In China, dozens of online travel start-ups have failed or are inching toward collapse, sending blows to venture capitalists who have bet hundreds of millions of U.S. dollars in the online travel sector bubble.
Tao.117go.com, branded as Taozailushang in Chinese, an online customized travel package platform with backing from Alibaba Group Holdings, Redpoint Ventures, Softbank Corp and New Horizon Capital, has confirmed that it is currently going through liquidation.
Maidou Travel, a start-up providing overseas leisure travel packages, has folded. Weekend get-away trip provider Where To Go On Weekends has shut down operations. Last-minute travel package start-up Ailvxing is no longer in business, while its rival Lailaihui is cutting staff and fighting for survival.
"They didn’t have timing on their side," an executive at an unnamed Chinese travel giant was quoted by Chinese media, referring to the increasing dominance of Ctrip and a cooling environment of venture funding.
Where Ctrip Stands, No One Else Will
Venture capitalists have invested around US$500 million in the Chinese travel sector during the past two years, according to data tracker IT Juzi. In 2014, there were a total of 129 investment deals in the online travel segment, with 66 deals in the seed and angel round.
But investors didn’t foresee the degree to which Ctrip was able to consolidate the whole sector. Last year, the online travel giant acquired a large stake in eLong, announced a Ctrip-Qunar tie-up, and invested in many smaller competitors including Tujia and Tongcheng Network. Last month, an entity potentially acting in consort with Ctrip proposed to buy out Qunar and take it private.
As a result, Ctrip is now the absolute monopolistic force in online travel in China. One anonymous analyst jokingly describes it as holding a 100% market share, as the company does not disclose its market position for fear of attracting regulatory attention.
Numbers from its annual report are telling evidence of its dominance, however. For the first quarter of 2016, Ctrip reported total revenues of RMB4.4 billion (US$682 million), an 80% increase year-on-year primarily due to the Qunar deal.
Ctrip’s scale makes it almost impossible for any start-up to compete, no matter where the battle ground lies. For instance, Ctrip would pay millions of RMB to book all the rooms in a resort during weekends, in effect cutting any competitors off, says the founder of Where To Go On Weekends.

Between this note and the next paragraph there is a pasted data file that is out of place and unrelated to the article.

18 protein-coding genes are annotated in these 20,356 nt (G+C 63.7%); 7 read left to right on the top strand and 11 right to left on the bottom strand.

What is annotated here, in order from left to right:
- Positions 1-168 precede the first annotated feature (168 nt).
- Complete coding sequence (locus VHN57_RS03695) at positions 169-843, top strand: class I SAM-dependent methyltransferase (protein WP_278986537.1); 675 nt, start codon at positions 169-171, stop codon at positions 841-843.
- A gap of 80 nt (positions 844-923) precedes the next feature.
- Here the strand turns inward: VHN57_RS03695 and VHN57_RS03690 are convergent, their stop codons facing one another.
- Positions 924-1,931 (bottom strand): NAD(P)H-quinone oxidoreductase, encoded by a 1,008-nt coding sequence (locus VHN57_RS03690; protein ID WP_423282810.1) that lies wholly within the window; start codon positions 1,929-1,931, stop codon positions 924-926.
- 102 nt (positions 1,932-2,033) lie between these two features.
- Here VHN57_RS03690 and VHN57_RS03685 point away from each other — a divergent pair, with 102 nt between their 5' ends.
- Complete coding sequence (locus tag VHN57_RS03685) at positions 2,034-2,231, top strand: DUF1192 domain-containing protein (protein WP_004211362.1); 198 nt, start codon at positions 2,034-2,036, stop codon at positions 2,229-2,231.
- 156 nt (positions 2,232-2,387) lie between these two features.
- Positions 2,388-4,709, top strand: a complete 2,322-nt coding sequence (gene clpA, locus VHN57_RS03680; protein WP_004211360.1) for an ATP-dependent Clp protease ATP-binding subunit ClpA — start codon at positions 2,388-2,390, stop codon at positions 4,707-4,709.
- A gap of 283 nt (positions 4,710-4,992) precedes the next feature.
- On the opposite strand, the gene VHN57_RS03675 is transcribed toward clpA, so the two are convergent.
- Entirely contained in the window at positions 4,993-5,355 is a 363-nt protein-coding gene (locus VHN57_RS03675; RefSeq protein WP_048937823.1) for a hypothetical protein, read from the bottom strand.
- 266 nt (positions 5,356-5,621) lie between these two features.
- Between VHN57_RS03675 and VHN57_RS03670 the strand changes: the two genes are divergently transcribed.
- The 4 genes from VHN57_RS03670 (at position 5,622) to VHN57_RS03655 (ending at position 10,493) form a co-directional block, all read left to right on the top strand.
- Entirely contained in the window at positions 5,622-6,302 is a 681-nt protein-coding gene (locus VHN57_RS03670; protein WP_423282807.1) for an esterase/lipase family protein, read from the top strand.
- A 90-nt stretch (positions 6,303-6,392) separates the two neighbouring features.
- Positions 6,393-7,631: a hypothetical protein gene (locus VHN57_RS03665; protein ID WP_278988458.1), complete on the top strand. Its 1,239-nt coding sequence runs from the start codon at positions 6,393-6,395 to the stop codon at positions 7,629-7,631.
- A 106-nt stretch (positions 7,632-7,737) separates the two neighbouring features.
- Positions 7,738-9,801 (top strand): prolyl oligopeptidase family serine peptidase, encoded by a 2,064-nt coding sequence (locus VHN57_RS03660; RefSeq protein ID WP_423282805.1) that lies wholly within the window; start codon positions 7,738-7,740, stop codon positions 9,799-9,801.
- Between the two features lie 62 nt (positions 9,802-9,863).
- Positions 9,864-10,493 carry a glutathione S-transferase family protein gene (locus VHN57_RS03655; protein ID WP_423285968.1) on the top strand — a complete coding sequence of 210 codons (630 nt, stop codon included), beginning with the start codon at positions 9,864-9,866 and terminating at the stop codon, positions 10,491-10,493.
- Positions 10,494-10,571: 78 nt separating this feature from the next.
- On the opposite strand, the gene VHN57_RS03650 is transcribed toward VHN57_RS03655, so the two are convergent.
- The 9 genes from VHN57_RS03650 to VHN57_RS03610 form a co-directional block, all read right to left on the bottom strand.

At the time when Zhang Wenlong established Where To Go On Weekends back in 2014, his plan was to zero in on weekend get-away travel products, a fragmented area with relatively low Internet penetration.
Unfortunately, Ctrip shared the same thought. Since 2015, the company made massive investments in one-day trips and local get-away packages. After the Ctrip-Qunar deal announcement in October 2015, Ctrip formally established a local travel business unit.
Woqu.com, a start-up focused on high-end overseas travel packages, experienced another way to be defeated by Ctrip. After attracting two rounds of venture rounds with Tencent Holding Ltd. as an investor, Woqu.com partnered with Ctrip by providing its tour packages on Ctrip’s platforms as a third-party supplier.
Similarly, as Ctrip decided to expand its own overseas tour package offerings last year, it began giving its own products preferential treatment in search and guided traffic flows. Woqu.com quickly discovered it wasn’t able to generate enough traffic on its own to survive.
2B, 2C Or 2VC?
Aside from bad timing, Chinese travel start-ups believe their failure may be partially attributable to a speculative mindset, or the so-called 2VC model.
The term means founders started companies with the sole purpose of raising venture capital money, which is used to acquire users and then to raise more money, without a solid business model or innovative technology.
Founders of Tao.117go.com, or Taozailushang, reportedly spent most of their evenings dining or clubbing with venture capitalists. Their close relationships among the VC circle afforded the company easy money. In an 18-month span, the company burnt over RMB200 million, according to Chinese media reports.
Founders of Maidou Travel reportedly gleaned information on which public account venture capitalists followed the most on Wechat. They then bought advertising dressed as real content on these Wechat accounts to gain investor attention and eventually venture funding.
To be sure, the 2VC model is prevalent among Chinese start-ups across all sectors. The only difference is that travel start-ups have woken up earlier than others to the problems of not having a sustainable business plan.
Despite tough market conditions, some entrepreneurs are not giving up yet. Woqu.com’s founder Huang Zhiwen believes there are still opportunities for start-ups to succeed in online travel.
"There are still lots of inefficiencies in travel such as hotel marketing and local tours," he says. "But there is no chance that anyone can create another travel platform."
(Correction: Maidou Travel was not backed by Gobi Partners, as indicated in a previous version. The venture firm looked into investing in the start-up, but decided against investing in the end.)